Prof. Magoha, you are unarguably one of the world’s wisest.
Hence, I believe that your golden hands will handle the issues being raised about the CBC curriculum with the same wisdom that you have demonstrated on similar or even more complex matters.
I believe that you will not crush those who attempt to criticise the CBC system of education. I trust that as a wise man, you will change your position and tact, and listen more carefully to your stakeholders.
The goals of the new CBC curriculum are without doubt well intended and should not be the subject of debate.
However, the subject of debate for me is and should be whether the CBC system is an economically optimal solution to the perceived gaps in the 8.4.4 system and to the problems facing our education sector. To which my immediate answer is a big NO.
Prof, we cannot be too focused on the merits of CBC without asking ourselves the following questions: What were the goals of 8.4.4. system?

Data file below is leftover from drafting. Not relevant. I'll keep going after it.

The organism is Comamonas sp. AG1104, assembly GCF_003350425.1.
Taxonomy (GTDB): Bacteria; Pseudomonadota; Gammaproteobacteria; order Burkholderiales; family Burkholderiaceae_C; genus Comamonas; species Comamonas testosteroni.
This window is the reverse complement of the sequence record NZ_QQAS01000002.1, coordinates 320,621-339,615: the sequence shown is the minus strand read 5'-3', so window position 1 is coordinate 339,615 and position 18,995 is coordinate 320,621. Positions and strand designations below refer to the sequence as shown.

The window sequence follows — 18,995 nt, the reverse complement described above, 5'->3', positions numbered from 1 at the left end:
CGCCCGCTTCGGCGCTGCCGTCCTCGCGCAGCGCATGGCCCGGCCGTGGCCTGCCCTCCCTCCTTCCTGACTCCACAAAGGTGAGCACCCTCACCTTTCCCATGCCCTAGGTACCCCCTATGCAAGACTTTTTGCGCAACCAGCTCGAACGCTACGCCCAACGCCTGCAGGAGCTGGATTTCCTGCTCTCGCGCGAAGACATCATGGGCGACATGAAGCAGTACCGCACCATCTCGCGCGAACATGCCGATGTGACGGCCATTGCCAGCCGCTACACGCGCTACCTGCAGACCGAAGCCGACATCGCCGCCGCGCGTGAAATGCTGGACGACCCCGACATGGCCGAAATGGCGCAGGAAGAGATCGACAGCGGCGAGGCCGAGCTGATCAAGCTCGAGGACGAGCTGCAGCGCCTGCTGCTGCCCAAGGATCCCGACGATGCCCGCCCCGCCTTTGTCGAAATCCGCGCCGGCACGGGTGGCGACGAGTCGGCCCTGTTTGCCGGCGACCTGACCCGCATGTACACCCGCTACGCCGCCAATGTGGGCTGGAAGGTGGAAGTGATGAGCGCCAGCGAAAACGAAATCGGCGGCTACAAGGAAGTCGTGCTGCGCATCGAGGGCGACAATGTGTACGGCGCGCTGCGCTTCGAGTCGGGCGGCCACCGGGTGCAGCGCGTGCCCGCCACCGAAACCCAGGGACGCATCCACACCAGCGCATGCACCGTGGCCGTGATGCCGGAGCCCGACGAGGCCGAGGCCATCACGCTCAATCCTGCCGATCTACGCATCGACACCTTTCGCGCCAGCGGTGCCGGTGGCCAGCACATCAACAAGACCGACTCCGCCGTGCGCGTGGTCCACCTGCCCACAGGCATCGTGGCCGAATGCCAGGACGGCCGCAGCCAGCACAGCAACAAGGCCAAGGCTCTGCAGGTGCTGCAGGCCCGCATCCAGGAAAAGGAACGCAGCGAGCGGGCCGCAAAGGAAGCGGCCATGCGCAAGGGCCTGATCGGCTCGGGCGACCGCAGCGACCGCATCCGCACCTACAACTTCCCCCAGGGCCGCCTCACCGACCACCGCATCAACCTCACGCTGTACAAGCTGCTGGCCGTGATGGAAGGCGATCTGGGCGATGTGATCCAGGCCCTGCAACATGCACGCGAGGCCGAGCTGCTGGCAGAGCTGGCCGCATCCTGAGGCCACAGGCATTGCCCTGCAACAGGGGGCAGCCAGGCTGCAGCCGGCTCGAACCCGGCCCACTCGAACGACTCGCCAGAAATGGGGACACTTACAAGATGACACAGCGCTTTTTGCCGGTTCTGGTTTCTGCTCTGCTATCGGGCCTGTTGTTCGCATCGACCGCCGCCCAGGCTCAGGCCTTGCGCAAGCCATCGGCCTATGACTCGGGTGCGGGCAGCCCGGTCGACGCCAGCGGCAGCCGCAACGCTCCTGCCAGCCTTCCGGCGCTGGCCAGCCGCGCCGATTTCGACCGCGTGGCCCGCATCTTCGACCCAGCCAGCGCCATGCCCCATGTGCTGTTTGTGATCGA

To what extent were those goals achieved or not achieved? Why? And what is the optimal solution to fixing the gaps in 8.4.4. system?
Are the gaps in 8.4.4. system a problem of curriculum design or of poor and inadequate implementation of what the 220.127.116.11 curriculum was ideally meant to be?
Is it necessary and wise to overhaul the 18.104.22.168 system or to address specific gaps in the 8.4.4.system? How come, Canada, the country from which the 8.4.4 system was borrowed, is one the world’s most advanced, and technologically sophisticated world economies and continues to thrive on an 8.4.4 system of education?
How is it that Kenyan graduates, who are graduates of a purportedly failed 8.4.4 system, are arguably some of the most versatile, inventive and innovative people in the world?
They thrive and adapt in nearly any circumstance, and nearly most fields of work. While, this may not be wholly attributable to the 8.4.4 system, it is not disputable that the system contributes to the preparation of such versatile and innovative people.